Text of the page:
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Old 01-24-2019, 10:44 AM   #1
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Electrical Layout (HELP)

If anyone with electrical knowledge could quickly check this drawing for redundancies, it would be of huge help! Thank you. See attachment
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Old 01-24-2019, 04:34 PM   #2
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If anyone with electrical knowledge could quickly check this drawing for redundancies, it would be of huge help! Thank you. See attachment
A few things:
1. Solar Charge Controller is connected directly to battery bank.
2. Converter/Charger is connected directly to battery bank.
3. Are you looking for an automatic AC transfer system or a very manual variant? If automatic, you'll need a transfer switch to connect shore/generator OR inverter to AC distribution panel.
4. Probably already understood but your converter/charger should be wired such that it is never powered by the inverter.
5. I'm not exactly sure what you have going with the alternator to battery charging - would need more details to comment.
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Old 01-25-2019, 10:03 AM   #3
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Thanks for the response! Ideally I would prefer the solar and converter to switch automatically when i plug into shore or gen. As for the inverter, I'll only turn it on when unplugged from shore/gen. My idea was to place the switches for converter and inverter near eachother to insure they oppose. I agree the inverter should not run through converter after the ac box. As for the isolator, I want the bus alternator to charge the aux bank while driving. After the bus batteries have fully charged, I was thinking an isolator relay would turn it's power over to a secondary charge controller and on to the aux bank.
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Old 01-25-2019, 11:04 AM   #4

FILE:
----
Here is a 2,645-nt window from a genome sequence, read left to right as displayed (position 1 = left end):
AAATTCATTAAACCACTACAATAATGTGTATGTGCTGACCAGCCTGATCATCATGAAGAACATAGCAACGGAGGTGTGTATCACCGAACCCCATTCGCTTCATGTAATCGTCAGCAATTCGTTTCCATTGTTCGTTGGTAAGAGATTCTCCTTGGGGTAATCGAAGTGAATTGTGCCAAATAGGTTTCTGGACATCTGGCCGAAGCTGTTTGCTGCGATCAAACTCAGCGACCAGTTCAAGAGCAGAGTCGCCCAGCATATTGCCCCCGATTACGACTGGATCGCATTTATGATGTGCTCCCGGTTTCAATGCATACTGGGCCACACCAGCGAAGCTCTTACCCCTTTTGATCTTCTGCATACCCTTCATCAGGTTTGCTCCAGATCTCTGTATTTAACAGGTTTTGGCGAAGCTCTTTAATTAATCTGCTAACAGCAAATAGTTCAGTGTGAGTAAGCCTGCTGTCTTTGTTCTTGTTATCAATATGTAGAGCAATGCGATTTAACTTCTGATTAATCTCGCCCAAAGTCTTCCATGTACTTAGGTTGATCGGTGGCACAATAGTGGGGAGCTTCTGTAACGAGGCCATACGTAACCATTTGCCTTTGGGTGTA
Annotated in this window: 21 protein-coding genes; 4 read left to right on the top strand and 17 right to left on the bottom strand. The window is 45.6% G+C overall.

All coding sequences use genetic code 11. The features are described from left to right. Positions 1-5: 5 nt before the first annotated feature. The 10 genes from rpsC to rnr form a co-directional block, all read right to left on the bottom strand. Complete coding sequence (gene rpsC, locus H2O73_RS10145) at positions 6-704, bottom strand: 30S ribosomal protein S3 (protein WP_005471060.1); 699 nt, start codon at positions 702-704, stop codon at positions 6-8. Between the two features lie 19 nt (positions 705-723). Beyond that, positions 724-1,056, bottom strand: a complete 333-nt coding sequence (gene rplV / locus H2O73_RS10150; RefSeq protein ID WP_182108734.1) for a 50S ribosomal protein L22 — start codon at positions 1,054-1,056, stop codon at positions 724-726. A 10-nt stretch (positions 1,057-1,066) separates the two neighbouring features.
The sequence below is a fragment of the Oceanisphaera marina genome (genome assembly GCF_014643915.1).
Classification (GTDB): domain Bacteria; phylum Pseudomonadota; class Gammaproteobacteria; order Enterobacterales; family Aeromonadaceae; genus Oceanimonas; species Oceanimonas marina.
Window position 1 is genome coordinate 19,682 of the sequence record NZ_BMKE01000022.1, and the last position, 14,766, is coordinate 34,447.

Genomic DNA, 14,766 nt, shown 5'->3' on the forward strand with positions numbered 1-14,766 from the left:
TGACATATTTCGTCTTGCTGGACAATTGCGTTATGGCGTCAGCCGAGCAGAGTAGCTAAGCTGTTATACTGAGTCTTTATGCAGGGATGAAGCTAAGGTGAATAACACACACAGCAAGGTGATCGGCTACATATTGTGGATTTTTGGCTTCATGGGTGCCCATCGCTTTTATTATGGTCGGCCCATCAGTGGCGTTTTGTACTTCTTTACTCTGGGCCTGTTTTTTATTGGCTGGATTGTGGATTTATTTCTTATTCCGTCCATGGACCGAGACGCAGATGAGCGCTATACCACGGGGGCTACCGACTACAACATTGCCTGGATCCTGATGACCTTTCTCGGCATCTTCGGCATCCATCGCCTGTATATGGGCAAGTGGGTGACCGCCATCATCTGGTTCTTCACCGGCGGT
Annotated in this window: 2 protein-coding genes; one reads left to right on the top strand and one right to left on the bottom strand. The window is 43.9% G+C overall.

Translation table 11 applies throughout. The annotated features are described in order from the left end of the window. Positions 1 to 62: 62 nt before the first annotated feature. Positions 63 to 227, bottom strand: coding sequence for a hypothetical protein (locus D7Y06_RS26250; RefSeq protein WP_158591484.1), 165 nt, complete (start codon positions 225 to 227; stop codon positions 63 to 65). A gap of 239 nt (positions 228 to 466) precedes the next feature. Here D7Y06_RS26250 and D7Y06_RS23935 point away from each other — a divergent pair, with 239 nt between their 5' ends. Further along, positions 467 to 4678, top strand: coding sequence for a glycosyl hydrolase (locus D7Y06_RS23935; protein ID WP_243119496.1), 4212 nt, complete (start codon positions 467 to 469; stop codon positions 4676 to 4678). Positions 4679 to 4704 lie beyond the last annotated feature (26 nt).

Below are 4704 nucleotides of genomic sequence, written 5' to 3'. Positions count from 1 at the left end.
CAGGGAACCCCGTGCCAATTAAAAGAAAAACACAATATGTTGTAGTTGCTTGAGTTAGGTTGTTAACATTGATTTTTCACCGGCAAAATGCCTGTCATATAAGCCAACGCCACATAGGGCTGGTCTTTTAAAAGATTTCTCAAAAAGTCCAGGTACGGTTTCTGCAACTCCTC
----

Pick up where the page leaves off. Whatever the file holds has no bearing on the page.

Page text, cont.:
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Ideally I would prefer the solar and converter to switch automatically when i plug into shore or gen.
These are magical devices that take care of themselves. You can have both "on" and connected to the battery and all will be well. There is a lot of detail involved but, keeping it simple, you do not need any sort of switching here. That said, I can imagine there may be some non-electrical requirements to isolate/switch them (such as you do not want to draw any more shore power than necessary because it is expensive, for example).

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As for the inverter, I'll only turn it on when unplugged from shore/gen. My idea was to place the switches for converter and inverter near each other to insure they oppose.
Lots of options and everyone has a different idea of ideal. Nothing wrong with any of them. I prefer a fully automatic system and transfer relays make that possible (as do combined converter/inverters with internal switch). Having a check list of plugs and/or switches that must be a certain way is ok too - as long as you follow it!!
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Old 01-25-2019, 11:12 AM   #5
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Originally Posted by Luke00warm20 View Post
Thanks for the response! Ideally I would prefer the solar and converter to switch automatically when i plug into shore or gen. As for the inverter, I'll only turn it on when unplugged from shore/gen. My idea was to place the switches for converter and inverter near eachother to insure they oppose. I agree the inverter should not run through converter after the ac box. As for the isolator, I want the bus alternator to charge the aux bank while driving. After the bus batteries have fully charged, I was thinking an isolator relay would turn it's power over to a secondary charge controller and on to the aux bank.
We kept it simple. Our inverter has an automatic transfer switch and a charger built into it, and we have no converter at all. If on AC power, it passes through the inverter altogether and keeps the battery charged. Solar charge controller is always running and charges the batteries as needed.
Some people think the inverter and charger should be separate units (in case one fails, no need to replace both) but, for simplicity, we went with the combined unit.
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Old 01-25-2019, 12:43 PM   #6
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I'm with Drew. Our inverter has a built in charger and transfer system. When the shore power is turned off, inverter automatically takes over in milliseconds. When shore power is re-connected, inverter turns off in 10 seconds or so and AC restored to shore power. When AC is connected, if the battery is low, it will be charged automatically.

Charge controllers work happily in this environment. The only thing I worry about is total charge current when AC is connected and also charging. I haven't had any issues yet, but since I can set the charging current on the inverter, I just limit it to about 60 Amps.

I'm thinking of adding a Sterling-Power battery to battery charge controller to be able to charge the house batteries from the bus alternator.. ( Sterling Power 60A Battery to Battery Charger ). Note that you need to have this kind of system if you're charging the batteries from three different sources like this.

Here's my electrical layout (at least the DC side):

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